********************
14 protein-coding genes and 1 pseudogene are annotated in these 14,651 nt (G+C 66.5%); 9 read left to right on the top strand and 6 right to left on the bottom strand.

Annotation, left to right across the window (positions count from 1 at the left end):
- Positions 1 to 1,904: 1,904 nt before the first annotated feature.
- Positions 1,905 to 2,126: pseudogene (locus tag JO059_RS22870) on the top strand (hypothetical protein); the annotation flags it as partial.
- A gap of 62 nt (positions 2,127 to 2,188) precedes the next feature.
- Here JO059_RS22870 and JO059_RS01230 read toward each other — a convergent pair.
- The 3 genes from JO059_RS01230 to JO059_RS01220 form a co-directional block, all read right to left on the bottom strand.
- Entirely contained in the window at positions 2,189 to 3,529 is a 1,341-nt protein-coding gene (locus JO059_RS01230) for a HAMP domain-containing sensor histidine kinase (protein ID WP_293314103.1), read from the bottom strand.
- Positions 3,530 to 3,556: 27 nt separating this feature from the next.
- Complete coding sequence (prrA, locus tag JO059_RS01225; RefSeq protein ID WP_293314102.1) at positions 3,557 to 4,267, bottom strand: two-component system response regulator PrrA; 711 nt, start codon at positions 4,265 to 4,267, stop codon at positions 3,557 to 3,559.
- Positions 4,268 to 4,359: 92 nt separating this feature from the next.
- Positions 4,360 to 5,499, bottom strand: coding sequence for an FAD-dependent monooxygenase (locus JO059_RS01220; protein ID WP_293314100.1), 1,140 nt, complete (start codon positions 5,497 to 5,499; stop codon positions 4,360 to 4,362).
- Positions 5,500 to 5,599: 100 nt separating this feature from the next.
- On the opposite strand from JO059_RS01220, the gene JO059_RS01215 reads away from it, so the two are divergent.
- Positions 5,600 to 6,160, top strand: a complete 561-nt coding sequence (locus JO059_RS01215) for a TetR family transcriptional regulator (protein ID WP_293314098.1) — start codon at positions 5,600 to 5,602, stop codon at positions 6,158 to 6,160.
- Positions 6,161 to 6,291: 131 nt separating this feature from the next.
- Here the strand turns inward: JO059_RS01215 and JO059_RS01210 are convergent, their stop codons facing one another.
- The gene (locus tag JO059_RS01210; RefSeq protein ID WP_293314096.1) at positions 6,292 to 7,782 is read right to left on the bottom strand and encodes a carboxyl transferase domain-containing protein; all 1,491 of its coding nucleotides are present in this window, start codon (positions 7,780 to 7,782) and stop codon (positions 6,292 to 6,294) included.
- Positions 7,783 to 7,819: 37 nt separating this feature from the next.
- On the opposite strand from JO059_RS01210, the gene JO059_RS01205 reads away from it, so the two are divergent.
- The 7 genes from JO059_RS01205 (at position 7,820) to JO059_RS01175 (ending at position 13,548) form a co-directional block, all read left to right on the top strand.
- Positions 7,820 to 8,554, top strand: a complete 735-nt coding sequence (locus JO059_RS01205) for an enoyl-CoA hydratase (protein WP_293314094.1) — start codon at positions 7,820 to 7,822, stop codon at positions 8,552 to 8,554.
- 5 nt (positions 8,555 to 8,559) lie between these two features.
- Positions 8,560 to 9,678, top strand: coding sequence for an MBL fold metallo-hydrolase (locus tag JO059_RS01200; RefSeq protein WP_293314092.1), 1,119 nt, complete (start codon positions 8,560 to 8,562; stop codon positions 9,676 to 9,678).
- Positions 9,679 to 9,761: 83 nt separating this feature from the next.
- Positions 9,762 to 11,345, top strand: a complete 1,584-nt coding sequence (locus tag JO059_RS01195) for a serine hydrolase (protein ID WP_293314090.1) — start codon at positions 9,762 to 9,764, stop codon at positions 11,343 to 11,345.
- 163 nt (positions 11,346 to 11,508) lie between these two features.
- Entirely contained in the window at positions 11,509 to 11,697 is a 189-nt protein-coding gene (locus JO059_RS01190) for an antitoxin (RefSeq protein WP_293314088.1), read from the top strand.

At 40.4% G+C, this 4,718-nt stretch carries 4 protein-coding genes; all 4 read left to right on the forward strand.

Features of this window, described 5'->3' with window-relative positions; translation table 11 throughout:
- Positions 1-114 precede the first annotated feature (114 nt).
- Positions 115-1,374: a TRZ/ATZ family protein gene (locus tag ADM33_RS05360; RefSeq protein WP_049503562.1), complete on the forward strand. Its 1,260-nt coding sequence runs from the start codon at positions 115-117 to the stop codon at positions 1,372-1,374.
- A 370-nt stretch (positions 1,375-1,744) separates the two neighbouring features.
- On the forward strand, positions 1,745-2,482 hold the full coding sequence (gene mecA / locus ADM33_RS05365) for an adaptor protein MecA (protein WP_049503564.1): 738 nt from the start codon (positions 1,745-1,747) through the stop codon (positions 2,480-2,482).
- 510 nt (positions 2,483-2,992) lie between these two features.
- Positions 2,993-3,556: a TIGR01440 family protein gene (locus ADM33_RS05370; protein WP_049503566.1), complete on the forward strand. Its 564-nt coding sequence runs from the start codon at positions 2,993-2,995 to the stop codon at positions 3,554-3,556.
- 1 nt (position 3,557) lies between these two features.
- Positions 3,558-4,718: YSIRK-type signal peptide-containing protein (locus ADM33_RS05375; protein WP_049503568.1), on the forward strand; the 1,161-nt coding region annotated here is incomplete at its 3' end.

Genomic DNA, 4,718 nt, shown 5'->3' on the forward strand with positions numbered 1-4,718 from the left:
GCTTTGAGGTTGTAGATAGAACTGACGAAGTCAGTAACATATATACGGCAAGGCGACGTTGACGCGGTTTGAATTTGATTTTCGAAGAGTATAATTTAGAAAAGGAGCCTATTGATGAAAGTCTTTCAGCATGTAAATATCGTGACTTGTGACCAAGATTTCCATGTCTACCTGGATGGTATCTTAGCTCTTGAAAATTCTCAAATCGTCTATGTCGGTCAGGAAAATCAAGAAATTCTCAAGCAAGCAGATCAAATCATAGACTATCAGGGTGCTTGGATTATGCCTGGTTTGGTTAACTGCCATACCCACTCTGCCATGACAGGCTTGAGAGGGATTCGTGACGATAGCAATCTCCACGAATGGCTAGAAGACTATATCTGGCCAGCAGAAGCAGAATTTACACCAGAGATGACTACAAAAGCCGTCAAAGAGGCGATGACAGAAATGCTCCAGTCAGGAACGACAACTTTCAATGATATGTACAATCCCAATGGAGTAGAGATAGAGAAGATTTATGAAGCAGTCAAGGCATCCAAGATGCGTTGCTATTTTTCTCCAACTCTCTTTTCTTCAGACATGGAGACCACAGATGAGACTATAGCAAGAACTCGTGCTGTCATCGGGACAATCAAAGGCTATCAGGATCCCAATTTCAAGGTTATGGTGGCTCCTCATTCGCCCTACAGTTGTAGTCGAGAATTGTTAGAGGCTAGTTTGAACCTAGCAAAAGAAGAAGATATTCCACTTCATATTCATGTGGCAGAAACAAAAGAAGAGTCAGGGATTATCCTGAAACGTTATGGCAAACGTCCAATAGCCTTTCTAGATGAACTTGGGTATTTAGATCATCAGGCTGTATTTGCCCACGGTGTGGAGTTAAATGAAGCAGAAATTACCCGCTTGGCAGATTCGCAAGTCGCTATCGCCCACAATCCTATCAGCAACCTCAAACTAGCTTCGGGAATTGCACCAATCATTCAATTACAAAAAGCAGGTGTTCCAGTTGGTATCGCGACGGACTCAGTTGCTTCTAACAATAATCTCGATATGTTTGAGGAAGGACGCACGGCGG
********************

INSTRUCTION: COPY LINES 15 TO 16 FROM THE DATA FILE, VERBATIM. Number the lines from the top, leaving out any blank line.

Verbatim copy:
- Positions 5,600 to 6,160, top strand: a complete 561-nt coding sequence (locus JO059_RS01215) for a TetR family transcriptional regulator (protein ID WP_293314098.1) — start codon at positions 5,600 to 5,602, stop codon at positions 6,158 to 6,160.
- Positions 6,161 to 6,291: 131 nt separating this feature from the next.